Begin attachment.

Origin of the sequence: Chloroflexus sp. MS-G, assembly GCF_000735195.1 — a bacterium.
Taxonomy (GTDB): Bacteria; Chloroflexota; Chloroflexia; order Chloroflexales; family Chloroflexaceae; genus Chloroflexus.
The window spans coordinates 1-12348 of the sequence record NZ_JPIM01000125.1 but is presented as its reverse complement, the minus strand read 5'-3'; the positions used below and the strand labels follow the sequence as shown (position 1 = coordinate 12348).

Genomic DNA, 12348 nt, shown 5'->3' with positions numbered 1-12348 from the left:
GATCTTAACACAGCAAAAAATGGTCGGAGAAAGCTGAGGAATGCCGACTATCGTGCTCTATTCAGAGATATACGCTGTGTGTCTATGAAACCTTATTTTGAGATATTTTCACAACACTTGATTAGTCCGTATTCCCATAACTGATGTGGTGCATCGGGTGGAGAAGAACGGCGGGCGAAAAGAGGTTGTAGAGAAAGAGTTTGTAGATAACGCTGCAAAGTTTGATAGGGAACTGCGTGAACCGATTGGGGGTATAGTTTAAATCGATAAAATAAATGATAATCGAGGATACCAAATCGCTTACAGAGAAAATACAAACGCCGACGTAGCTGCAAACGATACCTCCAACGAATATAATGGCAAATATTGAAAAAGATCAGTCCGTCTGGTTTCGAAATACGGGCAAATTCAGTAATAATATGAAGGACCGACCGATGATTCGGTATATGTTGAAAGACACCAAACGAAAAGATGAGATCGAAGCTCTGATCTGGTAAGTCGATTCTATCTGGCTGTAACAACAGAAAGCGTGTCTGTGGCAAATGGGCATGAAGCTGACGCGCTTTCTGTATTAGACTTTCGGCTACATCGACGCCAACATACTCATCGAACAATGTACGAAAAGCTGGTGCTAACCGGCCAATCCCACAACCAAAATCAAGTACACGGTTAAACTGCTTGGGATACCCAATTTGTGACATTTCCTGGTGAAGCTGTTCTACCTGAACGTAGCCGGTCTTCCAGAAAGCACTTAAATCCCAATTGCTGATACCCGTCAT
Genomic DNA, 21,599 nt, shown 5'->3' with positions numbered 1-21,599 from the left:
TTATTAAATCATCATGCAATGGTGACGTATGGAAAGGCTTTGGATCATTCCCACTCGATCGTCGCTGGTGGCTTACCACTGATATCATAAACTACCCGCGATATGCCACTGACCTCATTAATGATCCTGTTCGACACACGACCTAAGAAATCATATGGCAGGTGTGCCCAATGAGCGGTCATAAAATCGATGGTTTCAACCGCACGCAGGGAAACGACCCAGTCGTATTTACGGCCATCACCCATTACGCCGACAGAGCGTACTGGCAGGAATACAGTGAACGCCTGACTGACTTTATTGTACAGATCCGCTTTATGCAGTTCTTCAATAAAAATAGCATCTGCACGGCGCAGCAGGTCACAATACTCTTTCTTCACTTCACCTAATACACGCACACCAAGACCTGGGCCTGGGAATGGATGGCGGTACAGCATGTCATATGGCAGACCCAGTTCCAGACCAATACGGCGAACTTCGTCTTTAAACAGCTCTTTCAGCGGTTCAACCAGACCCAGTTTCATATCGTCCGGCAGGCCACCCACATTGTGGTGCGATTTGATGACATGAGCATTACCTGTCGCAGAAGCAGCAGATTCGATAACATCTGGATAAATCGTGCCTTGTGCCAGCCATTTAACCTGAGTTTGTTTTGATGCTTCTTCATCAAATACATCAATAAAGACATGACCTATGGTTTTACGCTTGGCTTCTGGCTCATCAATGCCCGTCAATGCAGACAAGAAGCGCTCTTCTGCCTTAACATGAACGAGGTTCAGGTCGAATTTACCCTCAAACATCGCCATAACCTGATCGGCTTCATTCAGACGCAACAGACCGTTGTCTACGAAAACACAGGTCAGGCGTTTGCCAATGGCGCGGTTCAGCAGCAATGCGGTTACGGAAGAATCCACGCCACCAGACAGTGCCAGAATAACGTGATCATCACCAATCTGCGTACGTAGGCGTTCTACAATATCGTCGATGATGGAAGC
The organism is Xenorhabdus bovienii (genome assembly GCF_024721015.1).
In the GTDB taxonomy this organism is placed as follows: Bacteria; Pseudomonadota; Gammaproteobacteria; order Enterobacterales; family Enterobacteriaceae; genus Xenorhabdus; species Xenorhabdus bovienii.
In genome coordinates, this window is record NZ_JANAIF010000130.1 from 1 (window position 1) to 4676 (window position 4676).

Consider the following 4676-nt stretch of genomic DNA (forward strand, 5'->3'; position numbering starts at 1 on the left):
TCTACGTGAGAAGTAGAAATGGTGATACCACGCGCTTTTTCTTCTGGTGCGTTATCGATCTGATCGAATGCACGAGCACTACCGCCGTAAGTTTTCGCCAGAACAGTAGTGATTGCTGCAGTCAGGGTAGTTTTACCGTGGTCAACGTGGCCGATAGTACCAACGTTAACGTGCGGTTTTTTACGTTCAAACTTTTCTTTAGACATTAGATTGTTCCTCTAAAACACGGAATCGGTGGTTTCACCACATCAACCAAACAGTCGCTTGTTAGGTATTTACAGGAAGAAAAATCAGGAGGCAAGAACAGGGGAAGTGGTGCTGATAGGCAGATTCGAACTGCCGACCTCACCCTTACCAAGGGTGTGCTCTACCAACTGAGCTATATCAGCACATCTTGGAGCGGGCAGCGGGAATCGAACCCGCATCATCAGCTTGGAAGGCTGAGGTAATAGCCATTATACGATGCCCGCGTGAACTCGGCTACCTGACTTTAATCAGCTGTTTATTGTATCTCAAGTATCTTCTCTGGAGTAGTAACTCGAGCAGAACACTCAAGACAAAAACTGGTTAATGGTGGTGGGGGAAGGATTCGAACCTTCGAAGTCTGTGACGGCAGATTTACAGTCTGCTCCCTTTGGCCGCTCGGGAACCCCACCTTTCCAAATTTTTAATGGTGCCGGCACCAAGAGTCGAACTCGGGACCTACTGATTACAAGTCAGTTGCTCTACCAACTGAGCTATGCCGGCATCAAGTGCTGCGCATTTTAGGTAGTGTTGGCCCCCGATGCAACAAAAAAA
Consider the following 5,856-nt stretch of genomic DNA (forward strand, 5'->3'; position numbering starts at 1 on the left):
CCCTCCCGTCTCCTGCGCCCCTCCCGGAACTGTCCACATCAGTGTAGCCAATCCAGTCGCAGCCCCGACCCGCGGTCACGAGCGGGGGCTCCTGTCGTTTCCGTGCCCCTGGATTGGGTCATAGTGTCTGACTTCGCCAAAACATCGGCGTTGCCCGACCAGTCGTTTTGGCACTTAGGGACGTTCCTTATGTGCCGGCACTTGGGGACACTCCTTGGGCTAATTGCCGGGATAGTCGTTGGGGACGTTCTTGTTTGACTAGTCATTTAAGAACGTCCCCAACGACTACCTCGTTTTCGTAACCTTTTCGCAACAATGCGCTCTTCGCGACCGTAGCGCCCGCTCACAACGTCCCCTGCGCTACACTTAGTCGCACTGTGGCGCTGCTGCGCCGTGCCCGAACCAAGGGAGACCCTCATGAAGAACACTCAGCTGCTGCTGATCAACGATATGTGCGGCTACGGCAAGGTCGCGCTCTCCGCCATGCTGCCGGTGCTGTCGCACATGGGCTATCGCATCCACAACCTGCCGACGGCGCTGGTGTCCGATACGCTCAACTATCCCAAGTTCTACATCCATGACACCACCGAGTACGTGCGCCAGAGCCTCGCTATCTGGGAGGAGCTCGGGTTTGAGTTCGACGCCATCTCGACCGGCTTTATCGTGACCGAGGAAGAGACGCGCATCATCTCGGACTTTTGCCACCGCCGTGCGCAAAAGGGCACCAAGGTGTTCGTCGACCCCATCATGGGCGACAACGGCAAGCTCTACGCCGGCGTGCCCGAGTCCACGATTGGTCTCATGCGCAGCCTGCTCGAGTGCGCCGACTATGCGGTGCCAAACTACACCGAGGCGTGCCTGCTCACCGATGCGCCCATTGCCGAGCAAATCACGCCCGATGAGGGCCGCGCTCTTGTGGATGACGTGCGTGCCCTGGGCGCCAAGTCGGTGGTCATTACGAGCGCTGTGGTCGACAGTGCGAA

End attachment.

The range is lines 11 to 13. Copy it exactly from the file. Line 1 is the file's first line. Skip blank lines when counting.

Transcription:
Consider the following 4676-nt stretch of genomic DNA (forward strand, 5'->3'; position numbering starts at 1 on the left):
TCTACGTGAGAAGTAGAAATGGTGATACCACGCGCTTTTTCTTCTGGTGCGTTATCGATCTGATCGAATGCACGAGCACTACCGCCGTAAGTTTTCGCCAGAACAGTAGTGATTGCTGCAGTCAGGGTAGTTTTACCGTGGTCAACGTGGCCGATAGTACCAACGTTAACGTGCGGTTTTTTACGTTCAAACTTTTCTTTAGACATTAGATTGTTCCTCTAAAACACGGAATCGGTGGTTTCACCACATCAACCAAACAGTCGCTTGTTAGGTATTTACAGGAAGAAAAATCAGGAGGCAAGAACAGGGGAAGTGGTGCTGATAGGCAGATTCGAACTGCCGACCTCACCCTTACCAAGGGTGTGCTCTACCAACTGAGCTATATCAGCACATCTTGGAGCGGGCAGCGGGAATCGAACCCGCATCATCAGCTTGGAAGGCTGAGGTAATAGCCATTATACGATGCCCGCGTGAACTCGGCTACCTGACTTTAATCAGCTGTTTATTGTATCTCAAGTATCTTCTCTGGAGTAGTAACTCGAGCAGAACACTCAAGACAAAAACTGGTTAATGGTGGTGGGGGAAGGATTCGAACCTTCGAAGTCTGTGACGGCAGATTTACAGTCTGCTCCCTTTGGCCGCTCGGGAACCCCACCTTTCCAAATTTTTAATGGTGCCGGCACCAAGAGTCGAACTCGGGACCTACTGATTACAAGTCAGTTGCTCTACCAACTGAGCTATGCCGGCATCAAGTGCTGCGCATTTTAGGTAGTGTTGGCCCCCGATGCAACAAAAAAA
Consider the following 5,856-nt stretch of genomic DNA (forward strand, 5'->3'; position numbering starts at 1 on the left):